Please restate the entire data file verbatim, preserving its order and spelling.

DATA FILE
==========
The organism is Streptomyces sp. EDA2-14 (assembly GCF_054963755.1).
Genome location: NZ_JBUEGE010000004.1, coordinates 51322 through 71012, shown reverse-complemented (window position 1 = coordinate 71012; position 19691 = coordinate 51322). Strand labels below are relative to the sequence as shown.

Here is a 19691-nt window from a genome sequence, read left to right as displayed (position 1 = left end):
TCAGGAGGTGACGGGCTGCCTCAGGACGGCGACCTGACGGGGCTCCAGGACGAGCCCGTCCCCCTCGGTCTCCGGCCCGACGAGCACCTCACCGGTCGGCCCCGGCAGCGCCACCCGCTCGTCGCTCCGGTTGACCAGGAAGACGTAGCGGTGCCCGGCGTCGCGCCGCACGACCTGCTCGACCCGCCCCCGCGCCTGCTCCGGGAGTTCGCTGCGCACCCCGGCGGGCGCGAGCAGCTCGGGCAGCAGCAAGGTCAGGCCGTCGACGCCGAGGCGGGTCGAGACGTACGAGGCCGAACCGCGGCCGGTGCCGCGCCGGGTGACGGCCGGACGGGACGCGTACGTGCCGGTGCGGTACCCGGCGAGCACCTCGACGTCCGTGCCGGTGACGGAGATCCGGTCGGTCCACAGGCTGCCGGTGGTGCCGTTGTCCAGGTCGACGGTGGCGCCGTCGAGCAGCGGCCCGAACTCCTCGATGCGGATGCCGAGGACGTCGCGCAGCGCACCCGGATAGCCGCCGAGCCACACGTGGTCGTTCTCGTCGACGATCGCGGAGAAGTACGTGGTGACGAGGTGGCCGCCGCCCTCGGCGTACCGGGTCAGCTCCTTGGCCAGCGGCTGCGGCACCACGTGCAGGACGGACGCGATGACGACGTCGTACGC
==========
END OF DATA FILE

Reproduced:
The organism is Streptomyces sp. EDA2-14 (assembly GCF_054963755.1).
Genome location: NZ_JBUEGE010000004.1, coordinates 51322 through 71012, shown reverse-complemented (window position 1 = coordinate 71012; position 19691 = coordinate 51322). Strand labels below are relative to the sequence as shown.

Here is a 19691-nt window from a genome sequence, read left to right as displayed (position 1 = left end):
TCAGGAGGTGACGGGCTGCCTCAGGACGGCGACCTGACGGGGCTCCAGGACGAGCCCGTCCCCCTCGGTCTCCGGCCCGACGAGCACCTCACCGGTCGGCCCCGGCAGCGCCACCCGCTCGTCGCTCCGGTTGACCAGGAAGACGTAGCGGTGCCCGGCGTCGCGCCGCACGACCTGCTCGACCCGCCCCCGCGCCTGCTCCGGGAGTTCGCTGCGCACCCCGGCGGGCGCGAGCAGCTCGGGCAGCAGCAAGGTCAGGCCGTCGACGCCGAGGCGGGTCGAGACGTACGAGGCCGAACCGCGGCCGGTGCCGCGCCGGGTGACGGCCGGACGGGACGCGTACGTGCCGGTGCGGTACCCGGCGAGCACCTCGACGTCCGTGCCGGTGACGGAGATCCGGTCGGTCCACAGGCTGCCGGTGGTGCCGTTGTCCAGGTCGACGGTGGCGCCGTCGAGCAGCGGCCCGAACTCCTCGATGCGGATGCCGAGGACGTCGCGCAGCGCACCCGGATAGCCGCCGAGCCACACGTGGTCGTTCTCGTCGACGATCGCGGAGAAGTACGTGGTGACGAGGTGGCCGCCGCCCTCGGCGTACCGGGTCAGCTCCTTGGCCAGCGGCTGCGGCACCACGTGCAGGACGGACGCGATGACGACGTCGTACGC